Wesley Willis was a highly unlikely candidate for stardom – the six-foot-five, 300-pound schizophrenic product of a broken home on the South Side of Chicago who barely supported himself as a street artist before turning to music. Falling into the category of “outsider music,” Willis chanted and recited lyrical attacks at society to the accompaniment of intensive punk music. Although the mainstream briefly took notice of him in the mid-1990s, with appearances on MTV News and Howard Stern’s talk show, he was mostly an underground cult figure until his death in 2003 at the age of 40. Unless you wade in outsider music waters, you may never have known he existed.
“Wesley Willis’s Joy Rides” provides an overview of this unique man’s strange life, which mixed equal parts joy and tragedy. While Willis had great reason for anguish – chronic homelessness, being forced to take medication that did more harm than good, and run-ins with the law when his schizophrenia violently took the best of him – he was also the cause of great inspiration. The people who knew him ultimately came to love his creativity, vast artistic talent and indefatigable spirit. By the time of his death, he recorded more than 50 albums and drew thousands of intricate pictures (many found their way into prestigious private collections).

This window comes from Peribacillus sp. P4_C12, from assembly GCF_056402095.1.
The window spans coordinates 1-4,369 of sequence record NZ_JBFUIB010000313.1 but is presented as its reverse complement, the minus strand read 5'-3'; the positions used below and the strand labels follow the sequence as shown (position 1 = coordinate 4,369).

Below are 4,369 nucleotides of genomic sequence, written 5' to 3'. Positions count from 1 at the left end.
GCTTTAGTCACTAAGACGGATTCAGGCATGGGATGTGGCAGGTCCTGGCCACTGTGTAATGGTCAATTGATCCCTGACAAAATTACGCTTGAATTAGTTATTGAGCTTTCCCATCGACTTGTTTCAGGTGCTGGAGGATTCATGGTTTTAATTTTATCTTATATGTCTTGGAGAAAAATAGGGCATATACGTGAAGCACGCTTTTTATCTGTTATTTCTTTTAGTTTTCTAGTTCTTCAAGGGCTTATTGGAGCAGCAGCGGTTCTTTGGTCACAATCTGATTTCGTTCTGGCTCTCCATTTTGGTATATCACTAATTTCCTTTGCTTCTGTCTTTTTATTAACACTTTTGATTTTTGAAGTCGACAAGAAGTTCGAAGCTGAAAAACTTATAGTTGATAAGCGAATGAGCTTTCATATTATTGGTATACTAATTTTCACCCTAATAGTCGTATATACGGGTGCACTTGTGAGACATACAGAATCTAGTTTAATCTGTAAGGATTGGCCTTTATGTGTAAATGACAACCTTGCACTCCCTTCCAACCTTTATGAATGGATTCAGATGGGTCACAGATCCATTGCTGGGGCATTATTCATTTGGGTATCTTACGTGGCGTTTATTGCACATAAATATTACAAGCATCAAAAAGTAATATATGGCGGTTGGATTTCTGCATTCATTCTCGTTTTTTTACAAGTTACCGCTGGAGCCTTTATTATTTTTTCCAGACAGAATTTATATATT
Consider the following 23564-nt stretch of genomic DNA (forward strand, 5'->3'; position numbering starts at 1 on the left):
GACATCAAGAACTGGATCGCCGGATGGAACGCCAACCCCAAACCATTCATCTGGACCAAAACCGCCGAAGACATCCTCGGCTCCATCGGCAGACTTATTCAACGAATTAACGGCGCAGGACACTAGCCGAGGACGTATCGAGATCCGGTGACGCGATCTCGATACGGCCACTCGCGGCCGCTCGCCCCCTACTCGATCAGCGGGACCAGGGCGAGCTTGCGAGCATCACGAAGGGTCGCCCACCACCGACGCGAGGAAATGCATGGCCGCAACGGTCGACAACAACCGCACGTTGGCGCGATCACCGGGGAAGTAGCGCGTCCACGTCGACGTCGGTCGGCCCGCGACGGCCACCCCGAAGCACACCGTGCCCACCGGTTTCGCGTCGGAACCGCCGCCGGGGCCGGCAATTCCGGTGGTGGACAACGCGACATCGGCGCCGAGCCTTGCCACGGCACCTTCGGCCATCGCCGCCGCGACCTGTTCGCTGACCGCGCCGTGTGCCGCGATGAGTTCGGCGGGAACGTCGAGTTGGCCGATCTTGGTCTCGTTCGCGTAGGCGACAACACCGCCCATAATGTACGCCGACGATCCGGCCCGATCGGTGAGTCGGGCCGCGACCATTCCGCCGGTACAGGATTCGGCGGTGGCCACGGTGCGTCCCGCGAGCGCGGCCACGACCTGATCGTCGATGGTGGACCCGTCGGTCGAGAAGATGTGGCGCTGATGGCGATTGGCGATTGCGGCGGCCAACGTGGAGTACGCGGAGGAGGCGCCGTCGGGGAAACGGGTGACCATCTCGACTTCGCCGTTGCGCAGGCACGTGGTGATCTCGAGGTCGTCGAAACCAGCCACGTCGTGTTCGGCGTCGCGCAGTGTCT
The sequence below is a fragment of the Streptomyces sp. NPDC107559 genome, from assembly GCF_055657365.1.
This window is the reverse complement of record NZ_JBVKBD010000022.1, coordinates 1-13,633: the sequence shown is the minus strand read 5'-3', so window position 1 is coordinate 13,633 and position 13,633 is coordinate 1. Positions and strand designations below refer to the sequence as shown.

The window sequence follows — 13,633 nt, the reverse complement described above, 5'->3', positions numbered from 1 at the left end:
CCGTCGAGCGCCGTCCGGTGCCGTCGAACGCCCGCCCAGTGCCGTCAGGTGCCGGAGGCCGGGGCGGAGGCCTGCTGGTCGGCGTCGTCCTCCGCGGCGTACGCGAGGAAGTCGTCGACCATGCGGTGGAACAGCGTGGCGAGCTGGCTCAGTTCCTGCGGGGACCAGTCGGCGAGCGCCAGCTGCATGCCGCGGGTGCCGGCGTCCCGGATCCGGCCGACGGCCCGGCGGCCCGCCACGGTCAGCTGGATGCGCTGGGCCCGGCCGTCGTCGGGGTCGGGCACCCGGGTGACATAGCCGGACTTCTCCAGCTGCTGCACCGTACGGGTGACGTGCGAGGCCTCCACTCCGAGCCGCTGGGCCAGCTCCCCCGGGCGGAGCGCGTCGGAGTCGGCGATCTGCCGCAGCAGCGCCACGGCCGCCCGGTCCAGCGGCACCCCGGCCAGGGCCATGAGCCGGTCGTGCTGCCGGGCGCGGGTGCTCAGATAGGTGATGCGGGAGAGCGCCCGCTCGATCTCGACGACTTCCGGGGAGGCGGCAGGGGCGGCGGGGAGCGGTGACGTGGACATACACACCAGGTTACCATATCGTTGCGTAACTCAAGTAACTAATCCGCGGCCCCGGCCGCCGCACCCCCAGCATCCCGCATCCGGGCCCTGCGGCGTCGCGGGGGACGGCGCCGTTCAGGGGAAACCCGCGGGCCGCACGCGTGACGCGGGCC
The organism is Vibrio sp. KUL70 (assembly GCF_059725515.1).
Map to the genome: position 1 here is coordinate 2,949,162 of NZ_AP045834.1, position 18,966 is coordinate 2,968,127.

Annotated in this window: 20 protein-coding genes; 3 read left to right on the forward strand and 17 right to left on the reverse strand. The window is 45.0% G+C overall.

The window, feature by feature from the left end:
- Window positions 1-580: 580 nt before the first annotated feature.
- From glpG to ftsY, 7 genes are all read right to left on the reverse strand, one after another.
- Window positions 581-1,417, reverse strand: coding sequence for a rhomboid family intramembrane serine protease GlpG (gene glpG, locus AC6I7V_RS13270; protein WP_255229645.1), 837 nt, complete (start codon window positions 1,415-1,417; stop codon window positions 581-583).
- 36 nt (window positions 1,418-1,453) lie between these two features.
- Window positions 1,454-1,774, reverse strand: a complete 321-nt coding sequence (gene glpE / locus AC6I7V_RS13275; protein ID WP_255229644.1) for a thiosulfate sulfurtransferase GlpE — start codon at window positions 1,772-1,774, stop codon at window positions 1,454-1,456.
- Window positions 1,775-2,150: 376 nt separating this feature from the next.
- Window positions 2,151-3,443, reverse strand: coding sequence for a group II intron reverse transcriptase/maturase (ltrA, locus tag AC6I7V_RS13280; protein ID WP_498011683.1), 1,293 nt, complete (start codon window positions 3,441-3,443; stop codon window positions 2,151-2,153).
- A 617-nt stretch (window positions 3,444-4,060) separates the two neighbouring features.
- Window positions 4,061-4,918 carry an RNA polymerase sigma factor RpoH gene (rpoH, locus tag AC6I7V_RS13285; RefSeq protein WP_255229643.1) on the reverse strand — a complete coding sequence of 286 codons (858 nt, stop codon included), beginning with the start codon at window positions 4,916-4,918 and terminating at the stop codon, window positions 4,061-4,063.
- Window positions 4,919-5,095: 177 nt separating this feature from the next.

Chris Bagley and Kim Shively’s documentary might have been tighter as a short than a 78-minute feature – too much of the film is devoted to repetitious footage of Willis wandering about the streets or writing at a Kinko’s computer station, and minutia of his quirks (such as a passion for riding municipal buses) gets played up in favor of genuinely troubling questions (such as the blatant medical malpractice that may have rushed his untimely death).
Nonetheless, Willis was a colorful individual who managed to go far despite extraordinary obstacles in his path. “Wesley Willis’s Joy Rides” provides a sincere and loving tribute to an amazing man that, in a kinder world, could’ve become the superstar he imagined himself to be.